The Oregon-Stanford game this upcoming season will surely be one of the best games of the year between two of the best teams in the country. An early prediction: the Ducks will win.
Now, there are a million reasons why this result might happen. Maybe Stanford suffers a bunch of costly injuries leading up to the game. Maybe Oregon will be better than they were last season while Stanford takes a step back. Hell, maybe both teams are as good as we expect them to be come November 7, and the Ducks simply play better that night. Or catch a few more breaks. These last two reasons are why the Cardinal narrowly beat the Ducks in 2012.
Thanks to the kind YouTube user “thornsx”, the entire 2012 Oregon-Stanford game is available for public consumption. If you’re a self-masochistic Ducks fan, go ahead and click on that link. Otherwise, I have selected a few key plays from that game to talk about below. This piece might feel like I’m pouring lye on a wound, but trust me, there will be enough vinegar to neutralize the burning when it’s over.
When re-watching close games like this one, it’s incredible how so many small moments can alter the course of a series and, ultimately, the entire game. For instance:
In this hard-to-watch play (for Ducks fans, at least), Marcus Mariota only has to beat Stanford safety Devon Carrington to score a touchdown, and he has De’Anthony Thomas running right beside. But for some reason, Thomas doesn’t block Carrington, allowing the safety to tackle Mariota and prevent the score.
While this is obviously a play people point to when discussing why the Ducks lost, Mariota’s run still got them into the red zone. Of course, any possibility of Oregon faltering this close to the goal line would’ve been eliminated had Mariota scored, but they were still in great position to find the end zone. Unfortunately…
Here, Thomas receives a pass just two plays after his infamous missed block. He makes the catch, but his right knee is touching the ground, making it a three-yard loss instead of what would have been a first down (possibly even a touchdown).
The Ducks failed to get a first down on the next play or the one after that (on fourth down), so they came away with zero points after coming so close to having seven. If Thomas eliminated just one of those mistakes, the Ducks score. That’s not meant to chastise Thomas, it’s meant to show just how close Oregon was to putting up points. The Ducks hardly ever made errors like these before this game.
Stanford immediately took advantage of Oregon’s mistakes, driving 93 yards for a touchdown. Here’s the scoring play:
In this shot, Stanford quarterback Kevin Hogan (8) looks to be dead in his tracks yet manages to juke multiple Oregon defenders and scramble for a touchdown. He seemingly did this the entire drive, converting several third downs and making positive plays out of nothing. It would be understandable for a viewer to forget Andrew Luck was no longer at Stanford and think he was on the field. That’s how good Hogan looked. Eventually, Hogan came down to earth, but his early performance left a huge imprint in this game. If he didn’t make these plays during this drive, Stanford doesn’t take an early lead.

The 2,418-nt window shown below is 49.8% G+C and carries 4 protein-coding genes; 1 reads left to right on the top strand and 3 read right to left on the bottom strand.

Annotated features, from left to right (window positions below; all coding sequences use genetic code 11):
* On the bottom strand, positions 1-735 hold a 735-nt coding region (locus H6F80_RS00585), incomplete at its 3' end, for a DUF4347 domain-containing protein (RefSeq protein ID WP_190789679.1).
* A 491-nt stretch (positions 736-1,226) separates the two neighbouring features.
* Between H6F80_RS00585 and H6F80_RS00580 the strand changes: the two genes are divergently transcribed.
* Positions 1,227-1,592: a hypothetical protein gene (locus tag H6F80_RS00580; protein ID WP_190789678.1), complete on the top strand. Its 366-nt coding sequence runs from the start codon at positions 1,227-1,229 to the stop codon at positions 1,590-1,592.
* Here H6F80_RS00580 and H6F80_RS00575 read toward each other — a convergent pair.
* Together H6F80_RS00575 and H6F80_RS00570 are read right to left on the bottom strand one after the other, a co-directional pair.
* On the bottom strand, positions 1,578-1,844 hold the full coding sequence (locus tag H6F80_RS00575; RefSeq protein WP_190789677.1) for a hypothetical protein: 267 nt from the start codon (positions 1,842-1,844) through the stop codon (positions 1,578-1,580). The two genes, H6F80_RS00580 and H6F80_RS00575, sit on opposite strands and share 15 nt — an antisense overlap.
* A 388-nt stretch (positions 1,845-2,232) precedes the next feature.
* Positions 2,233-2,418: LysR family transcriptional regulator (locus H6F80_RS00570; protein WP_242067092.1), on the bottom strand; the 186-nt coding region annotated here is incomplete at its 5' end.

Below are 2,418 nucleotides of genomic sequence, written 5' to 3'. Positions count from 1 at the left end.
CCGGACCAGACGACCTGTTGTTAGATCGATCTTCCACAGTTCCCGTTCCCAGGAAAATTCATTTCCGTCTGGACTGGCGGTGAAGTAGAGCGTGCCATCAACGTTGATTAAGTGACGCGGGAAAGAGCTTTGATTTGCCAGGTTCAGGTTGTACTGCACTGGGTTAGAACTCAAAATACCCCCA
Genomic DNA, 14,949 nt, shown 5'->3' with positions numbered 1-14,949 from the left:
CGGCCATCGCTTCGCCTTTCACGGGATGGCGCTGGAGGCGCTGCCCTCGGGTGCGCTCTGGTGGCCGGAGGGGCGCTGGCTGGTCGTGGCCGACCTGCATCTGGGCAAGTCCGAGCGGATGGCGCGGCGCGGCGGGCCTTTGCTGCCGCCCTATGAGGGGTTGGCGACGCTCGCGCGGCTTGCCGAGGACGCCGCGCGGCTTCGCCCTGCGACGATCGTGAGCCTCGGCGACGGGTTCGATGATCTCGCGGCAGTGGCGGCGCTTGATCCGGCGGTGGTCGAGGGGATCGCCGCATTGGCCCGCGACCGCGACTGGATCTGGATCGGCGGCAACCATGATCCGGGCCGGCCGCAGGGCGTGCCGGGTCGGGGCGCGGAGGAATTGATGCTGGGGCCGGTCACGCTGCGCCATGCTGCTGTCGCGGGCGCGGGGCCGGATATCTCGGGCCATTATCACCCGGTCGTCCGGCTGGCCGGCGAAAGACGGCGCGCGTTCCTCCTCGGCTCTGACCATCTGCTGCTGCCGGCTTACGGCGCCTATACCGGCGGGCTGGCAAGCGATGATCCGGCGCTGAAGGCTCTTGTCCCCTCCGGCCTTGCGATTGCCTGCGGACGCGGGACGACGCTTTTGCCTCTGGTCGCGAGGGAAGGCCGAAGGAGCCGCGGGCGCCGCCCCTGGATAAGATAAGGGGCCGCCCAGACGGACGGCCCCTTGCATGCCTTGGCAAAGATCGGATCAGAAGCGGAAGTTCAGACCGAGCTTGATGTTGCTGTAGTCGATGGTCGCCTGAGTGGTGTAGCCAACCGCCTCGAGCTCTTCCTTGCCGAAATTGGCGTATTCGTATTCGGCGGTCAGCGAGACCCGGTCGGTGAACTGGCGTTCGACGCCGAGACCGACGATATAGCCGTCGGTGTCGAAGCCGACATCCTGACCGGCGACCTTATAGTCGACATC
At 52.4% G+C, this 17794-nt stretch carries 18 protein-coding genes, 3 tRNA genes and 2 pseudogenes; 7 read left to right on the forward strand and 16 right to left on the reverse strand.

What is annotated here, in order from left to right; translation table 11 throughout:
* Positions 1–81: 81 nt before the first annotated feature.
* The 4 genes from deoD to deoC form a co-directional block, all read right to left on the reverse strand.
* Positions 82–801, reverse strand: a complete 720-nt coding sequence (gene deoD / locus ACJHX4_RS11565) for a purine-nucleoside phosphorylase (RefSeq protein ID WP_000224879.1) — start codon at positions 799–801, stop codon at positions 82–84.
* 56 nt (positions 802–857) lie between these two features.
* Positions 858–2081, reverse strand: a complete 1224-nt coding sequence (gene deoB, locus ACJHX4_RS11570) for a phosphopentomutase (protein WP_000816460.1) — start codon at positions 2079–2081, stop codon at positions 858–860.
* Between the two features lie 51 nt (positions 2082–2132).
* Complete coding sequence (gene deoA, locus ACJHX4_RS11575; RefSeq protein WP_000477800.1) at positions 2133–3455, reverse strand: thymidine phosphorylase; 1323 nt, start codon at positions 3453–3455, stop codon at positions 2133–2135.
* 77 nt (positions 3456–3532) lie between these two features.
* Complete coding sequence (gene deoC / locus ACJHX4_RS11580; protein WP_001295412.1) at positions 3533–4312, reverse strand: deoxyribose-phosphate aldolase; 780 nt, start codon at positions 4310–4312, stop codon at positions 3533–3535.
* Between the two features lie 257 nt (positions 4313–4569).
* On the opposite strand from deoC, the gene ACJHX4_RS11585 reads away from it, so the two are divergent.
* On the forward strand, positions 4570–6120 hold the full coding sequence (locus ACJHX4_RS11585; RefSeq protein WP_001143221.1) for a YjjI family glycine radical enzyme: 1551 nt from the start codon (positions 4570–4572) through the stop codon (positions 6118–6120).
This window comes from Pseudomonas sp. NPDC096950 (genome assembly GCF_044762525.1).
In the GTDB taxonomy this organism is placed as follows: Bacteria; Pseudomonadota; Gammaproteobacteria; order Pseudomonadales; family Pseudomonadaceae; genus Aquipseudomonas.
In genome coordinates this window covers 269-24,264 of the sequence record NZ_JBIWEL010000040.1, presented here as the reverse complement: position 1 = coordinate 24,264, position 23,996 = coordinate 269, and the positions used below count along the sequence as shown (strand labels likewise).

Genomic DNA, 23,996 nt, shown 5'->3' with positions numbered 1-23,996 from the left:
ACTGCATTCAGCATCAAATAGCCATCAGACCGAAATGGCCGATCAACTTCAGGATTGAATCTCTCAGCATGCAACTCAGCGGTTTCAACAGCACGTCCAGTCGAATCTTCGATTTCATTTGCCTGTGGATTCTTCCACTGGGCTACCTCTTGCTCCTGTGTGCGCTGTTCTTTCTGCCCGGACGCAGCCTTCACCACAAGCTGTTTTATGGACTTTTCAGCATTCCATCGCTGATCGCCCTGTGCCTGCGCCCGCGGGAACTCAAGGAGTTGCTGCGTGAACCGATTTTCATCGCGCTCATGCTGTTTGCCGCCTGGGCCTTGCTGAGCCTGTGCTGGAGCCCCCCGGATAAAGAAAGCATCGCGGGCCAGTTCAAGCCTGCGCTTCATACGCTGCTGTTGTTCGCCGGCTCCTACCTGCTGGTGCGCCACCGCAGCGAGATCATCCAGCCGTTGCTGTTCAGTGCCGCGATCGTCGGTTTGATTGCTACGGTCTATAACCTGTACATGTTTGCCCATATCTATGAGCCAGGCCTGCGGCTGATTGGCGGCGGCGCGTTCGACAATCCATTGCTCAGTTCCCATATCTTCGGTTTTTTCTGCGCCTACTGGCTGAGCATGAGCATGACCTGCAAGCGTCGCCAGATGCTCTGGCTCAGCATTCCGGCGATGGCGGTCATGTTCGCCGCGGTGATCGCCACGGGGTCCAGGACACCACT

Mariota and his receivers just were not themselves during this game, failing to connect on several passes like this one:
Keanon Lowe just flat-out missed this open catch, leading to a fourth down punt instead of what should have been a first down. Mariota later missed a wide open Colt Lyerla on a fourth down pass attempt, resulting in Oregon’s second turnover-on-downs of the game. The Ducks have consistently converted fourth downs over the past few years, so their struggles during this game were shocking to everyone.
Oregon’s coaching staff clearly had these failures in mind during one sequence at the beginning of the fourth quarter. The Ducks had the ball on 3rd and 5. Mariota handed it off to Kenjon Barner who gained four yards, setting up a 4th and 1. Instead of going for it, Chip Kelly elected to punt, and who could blame him? Stanford’s “D” was controlling the line of scrimmage and hounding Mariota all game. The Ducks did have a 14-7 lead at that point and were in their own territory, but if they had converted at least one fourth down attempt earlier in the game, there’s a good chance they would’ve gone for it this time. Stanford’s defense played incredible in this game, but they also were extremely fortunate that Oregon made so many uncharacteristic mistakes.
Oregon, in fact, was the better team and was actually outplaying the Cardinal that night. During Stanford’s drive at the end of the fourth quarter, Ifo Ekpre-Olomu was about as close as a player can get to intercepting a pass. That turnover would have all but sealed the victory for Oregon. Instead, the ball fell incomplete, and Stanford promptly drove the field and completed a touchdown pass, which many Duck fans still believe was the wrong call. The Ducks needed one — just one — of those plays to go differently, and they would’ve beaten Stanford.
As good as Stanford was that night, they were undoubtedly lucky. Lucky on that game-tying drive. Lucky that Thomas made those two first-quarter mistakes. Lucky the Ducks missed multiple passes. Lucky the Ducks never scored off of Stanford’s three turnovers. If Oregon had caught those breaks, they would have won handily.
On November 7 this year there’s a good chance the luck will even out. The Ducks will also probably be more prepared since they’ll have last year’s painful and costly loss ingrained into their collective brains. It’s obviously hard to be definitive three months in advance, but many early signs are pointing in Oregon’s direction.
Featured Image at top of article: Kevin Cline
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